What inspires you and your music?

I love melody, I love bass, and I love energy and dark heavy vibes. Analogue synth sounds and tribal percussion and raw drum sounds work for me. I try and put different influences in my work without trying too hard to come with something consciously. I’m not against pop – I love a well-crafted song, but I do love a twist.

You’ve had quite a few name changes over the years – does a different persona go with each of them? What is FiK like?

I pretty much remain the same – different projects require different approaches, but I like letting the music and lyrics do the talking. I’m happy to go about my business after the shows – the ego is contained. There are lively, rowdy moments and calmer, more serious performances.

As the first worldwide white woman dancehall MC, have you experienced any interesting reactions or come up against any prejudices?

The UK is a small island and we have a different social and musical history. We haven’t had the large-scale racial divide on the level that America has. Reggae has been the root of my inspiration from childhood and I’ve been exposed to different scenes and cultures. I’ve been into this music from around seven years old, met and spoke with Bob Marley at Marylebone Magistrate’s court, saw him play at the Hammersmith Odeon and the Rainbow Theatre. I have definitely got my practical and theoretical musical elements down to beyond PHD level. No one can test me on my right to be part of this and no one, black or white, can try and judge me and try to charge me with cultural appropriation. Whitey been there, seen it, done it. Try test me.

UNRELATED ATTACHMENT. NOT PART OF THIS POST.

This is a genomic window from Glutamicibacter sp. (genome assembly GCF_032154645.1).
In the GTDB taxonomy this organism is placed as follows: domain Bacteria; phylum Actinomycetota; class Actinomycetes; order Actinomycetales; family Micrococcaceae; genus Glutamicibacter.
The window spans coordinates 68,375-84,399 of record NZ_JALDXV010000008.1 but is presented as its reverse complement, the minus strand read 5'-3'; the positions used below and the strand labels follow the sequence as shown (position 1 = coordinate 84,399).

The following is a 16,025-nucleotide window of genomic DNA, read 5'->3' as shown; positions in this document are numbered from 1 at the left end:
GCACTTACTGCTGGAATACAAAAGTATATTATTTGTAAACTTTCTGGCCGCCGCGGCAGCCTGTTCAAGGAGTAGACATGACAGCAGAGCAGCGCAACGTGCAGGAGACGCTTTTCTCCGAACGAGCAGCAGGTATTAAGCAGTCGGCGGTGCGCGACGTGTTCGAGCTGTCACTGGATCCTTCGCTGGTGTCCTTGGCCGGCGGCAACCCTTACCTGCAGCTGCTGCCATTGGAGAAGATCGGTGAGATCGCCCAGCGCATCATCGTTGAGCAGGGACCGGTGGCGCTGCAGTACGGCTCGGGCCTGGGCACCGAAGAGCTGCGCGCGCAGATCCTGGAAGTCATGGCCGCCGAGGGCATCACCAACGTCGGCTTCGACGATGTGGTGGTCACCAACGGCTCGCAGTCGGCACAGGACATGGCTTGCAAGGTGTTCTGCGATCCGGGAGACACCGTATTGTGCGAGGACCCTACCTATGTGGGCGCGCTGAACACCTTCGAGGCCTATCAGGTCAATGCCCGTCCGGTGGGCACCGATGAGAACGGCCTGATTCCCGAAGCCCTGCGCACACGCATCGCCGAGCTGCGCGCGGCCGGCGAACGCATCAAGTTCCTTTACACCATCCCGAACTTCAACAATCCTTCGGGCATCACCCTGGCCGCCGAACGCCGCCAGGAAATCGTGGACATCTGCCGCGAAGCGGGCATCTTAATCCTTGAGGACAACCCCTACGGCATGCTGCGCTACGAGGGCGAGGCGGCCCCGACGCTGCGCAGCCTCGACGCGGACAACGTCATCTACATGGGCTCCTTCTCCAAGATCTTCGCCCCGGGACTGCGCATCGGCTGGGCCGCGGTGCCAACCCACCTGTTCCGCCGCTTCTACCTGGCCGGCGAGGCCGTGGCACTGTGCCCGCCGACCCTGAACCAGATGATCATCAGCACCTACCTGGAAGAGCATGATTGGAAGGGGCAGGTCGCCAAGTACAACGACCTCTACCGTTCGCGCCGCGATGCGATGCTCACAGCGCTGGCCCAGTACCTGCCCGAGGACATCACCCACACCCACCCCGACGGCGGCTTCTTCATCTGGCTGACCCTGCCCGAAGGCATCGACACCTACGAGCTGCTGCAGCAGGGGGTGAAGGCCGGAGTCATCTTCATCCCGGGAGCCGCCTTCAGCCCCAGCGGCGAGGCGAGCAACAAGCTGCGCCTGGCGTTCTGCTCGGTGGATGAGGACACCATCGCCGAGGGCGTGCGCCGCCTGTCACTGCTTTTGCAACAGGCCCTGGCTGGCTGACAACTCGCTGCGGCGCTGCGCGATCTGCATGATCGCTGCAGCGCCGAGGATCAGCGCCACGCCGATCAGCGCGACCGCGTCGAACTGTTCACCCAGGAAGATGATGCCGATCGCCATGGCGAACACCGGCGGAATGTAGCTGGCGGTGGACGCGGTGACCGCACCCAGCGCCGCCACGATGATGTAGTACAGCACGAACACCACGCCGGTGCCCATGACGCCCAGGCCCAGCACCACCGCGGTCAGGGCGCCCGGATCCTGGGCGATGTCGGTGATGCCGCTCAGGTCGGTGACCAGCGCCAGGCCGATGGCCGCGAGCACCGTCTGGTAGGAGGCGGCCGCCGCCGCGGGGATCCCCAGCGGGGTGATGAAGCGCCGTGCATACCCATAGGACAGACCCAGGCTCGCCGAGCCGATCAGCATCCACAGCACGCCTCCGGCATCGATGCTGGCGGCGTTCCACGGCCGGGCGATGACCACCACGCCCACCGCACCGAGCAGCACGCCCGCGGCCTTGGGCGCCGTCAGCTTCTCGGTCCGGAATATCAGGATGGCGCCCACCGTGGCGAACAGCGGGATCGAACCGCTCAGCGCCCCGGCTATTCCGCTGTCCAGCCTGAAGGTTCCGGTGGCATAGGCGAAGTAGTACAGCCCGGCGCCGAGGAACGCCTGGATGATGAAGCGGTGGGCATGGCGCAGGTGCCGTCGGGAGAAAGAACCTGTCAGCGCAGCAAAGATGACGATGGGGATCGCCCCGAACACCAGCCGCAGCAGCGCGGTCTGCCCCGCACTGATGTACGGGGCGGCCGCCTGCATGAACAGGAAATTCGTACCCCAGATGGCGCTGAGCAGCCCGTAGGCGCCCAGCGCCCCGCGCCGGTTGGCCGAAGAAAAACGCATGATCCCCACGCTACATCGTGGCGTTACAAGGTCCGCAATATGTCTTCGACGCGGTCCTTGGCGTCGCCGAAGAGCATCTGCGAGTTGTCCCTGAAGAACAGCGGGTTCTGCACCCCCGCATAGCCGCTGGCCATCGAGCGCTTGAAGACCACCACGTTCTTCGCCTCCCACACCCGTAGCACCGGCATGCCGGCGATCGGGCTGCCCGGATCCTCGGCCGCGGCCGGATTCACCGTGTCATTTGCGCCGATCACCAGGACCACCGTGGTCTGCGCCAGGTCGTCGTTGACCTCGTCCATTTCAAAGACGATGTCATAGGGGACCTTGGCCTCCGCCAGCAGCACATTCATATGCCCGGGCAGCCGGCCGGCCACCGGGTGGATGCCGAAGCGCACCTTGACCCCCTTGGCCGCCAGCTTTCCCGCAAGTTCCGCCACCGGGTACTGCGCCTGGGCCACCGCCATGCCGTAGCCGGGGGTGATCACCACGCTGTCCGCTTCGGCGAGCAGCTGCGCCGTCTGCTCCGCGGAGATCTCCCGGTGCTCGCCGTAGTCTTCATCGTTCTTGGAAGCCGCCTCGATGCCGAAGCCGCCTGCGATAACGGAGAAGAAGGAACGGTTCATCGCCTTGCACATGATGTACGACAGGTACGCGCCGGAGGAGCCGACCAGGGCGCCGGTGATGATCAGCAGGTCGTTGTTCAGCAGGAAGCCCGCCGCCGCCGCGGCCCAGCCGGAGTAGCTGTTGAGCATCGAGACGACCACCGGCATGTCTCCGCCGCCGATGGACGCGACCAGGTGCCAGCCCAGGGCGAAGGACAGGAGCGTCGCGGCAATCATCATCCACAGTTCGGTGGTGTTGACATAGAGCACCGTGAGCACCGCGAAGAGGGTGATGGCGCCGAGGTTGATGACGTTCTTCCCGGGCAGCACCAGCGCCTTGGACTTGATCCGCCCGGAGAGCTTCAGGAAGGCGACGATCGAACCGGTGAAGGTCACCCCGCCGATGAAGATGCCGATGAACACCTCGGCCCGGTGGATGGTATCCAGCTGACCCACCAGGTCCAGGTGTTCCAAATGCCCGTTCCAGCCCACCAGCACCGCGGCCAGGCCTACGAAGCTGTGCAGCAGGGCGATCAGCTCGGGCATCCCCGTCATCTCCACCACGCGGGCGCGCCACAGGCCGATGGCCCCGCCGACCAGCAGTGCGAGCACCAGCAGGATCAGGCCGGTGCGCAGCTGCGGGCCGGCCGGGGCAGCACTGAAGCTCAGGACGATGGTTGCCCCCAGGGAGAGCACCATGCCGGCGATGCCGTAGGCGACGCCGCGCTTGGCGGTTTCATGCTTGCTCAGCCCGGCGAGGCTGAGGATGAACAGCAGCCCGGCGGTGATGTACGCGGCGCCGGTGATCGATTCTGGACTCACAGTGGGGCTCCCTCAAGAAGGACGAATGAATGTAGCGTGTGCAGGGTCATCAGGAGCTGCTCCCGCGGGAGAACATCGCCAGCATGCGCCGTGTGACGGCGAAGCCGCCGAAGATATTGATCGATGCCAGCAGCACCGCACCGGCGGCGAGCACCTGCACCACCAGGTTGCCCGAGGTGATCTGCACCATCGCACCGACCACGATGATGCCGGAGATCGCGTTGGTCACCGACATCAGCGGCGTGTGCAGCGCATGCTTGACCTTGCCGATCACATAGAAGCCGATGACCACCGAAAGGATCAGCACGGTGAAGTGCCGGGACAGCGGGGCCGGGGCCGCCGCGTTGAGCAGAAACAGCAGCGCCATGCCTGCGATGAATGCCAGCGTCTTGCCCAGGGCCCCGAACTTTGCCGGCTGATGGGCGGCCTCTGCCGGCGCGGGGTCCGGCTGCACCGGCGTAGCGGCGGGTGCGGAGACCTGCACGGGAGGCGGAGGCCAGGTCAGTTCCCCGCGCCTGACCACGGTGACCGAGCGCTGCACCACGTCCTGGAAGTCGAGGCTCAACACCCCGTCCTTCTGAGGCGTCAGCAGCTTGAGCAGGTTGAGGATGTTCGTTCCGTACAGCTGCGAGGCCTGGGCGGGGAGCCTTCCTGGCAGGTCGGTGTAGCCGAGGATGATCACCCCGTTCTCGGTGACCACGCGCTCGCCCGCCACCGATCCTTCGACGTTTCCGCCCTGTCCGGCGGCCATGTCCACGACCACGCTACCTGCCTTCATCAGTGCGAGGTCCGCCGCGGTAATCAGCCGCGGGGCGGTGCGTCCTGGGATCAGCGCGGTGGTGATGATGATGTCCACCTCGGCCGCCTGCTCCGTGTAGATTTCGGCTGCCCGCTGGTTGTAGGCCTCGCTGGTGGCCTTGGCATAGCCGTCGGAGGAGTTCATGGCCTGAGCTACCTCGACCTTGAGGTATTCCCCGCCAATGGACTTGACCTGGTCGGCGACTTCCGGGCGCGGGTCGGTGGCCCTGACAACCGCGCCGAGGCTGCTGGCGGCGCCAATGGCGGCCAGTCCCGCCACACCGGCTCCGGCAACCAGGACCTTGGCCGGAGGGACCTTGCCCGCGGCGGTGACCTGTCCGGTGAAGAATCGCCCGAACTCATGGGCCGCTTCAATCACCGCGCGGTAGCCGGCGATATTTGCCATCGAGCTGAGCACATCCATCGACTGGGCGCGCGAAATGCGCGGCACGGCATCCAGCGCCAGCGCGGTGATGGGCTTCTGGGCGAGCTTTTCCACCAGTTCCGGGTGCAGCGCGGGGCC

I remember performing live on TV for the Smile Jamaica Hurricane Gilbert Benefit. Rodigan was involved too and Westwood designed T-shirts for charity. I got stopped at Heathrow after that show by two Jamaican women telling me how amazing they thought I was. I’ve never had any trouble from anyone. I’ve been in the game from the start, I lead the way for today’s MCs and dance music producers. When I first MC’d over dance music even my record company was freaked out, I was so ahead of the game – and in racist America my record company told me the USA was not ready for my white face over black music. People should be paying respect and giving thanks and if anyone wants to come with those Iggy Azalea accusations, they better come armed with historical and cultural knowledge because I will slay them with science. I’m from the school of Dr Martin Luther King, with modules in Malcolm X. I don’t care what colour you are or where you’re from. I don’t have to justify jack shit to anyone – I do this, I live this, and I’m one in a million.

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Tell us about your childhood obsession with reggae.

I grew up on top of a betting shop next to an after hours Blues bar, which started pumping the bass late at night and was still rocking as I left for primary school in the mornings – which probably had a deep effect!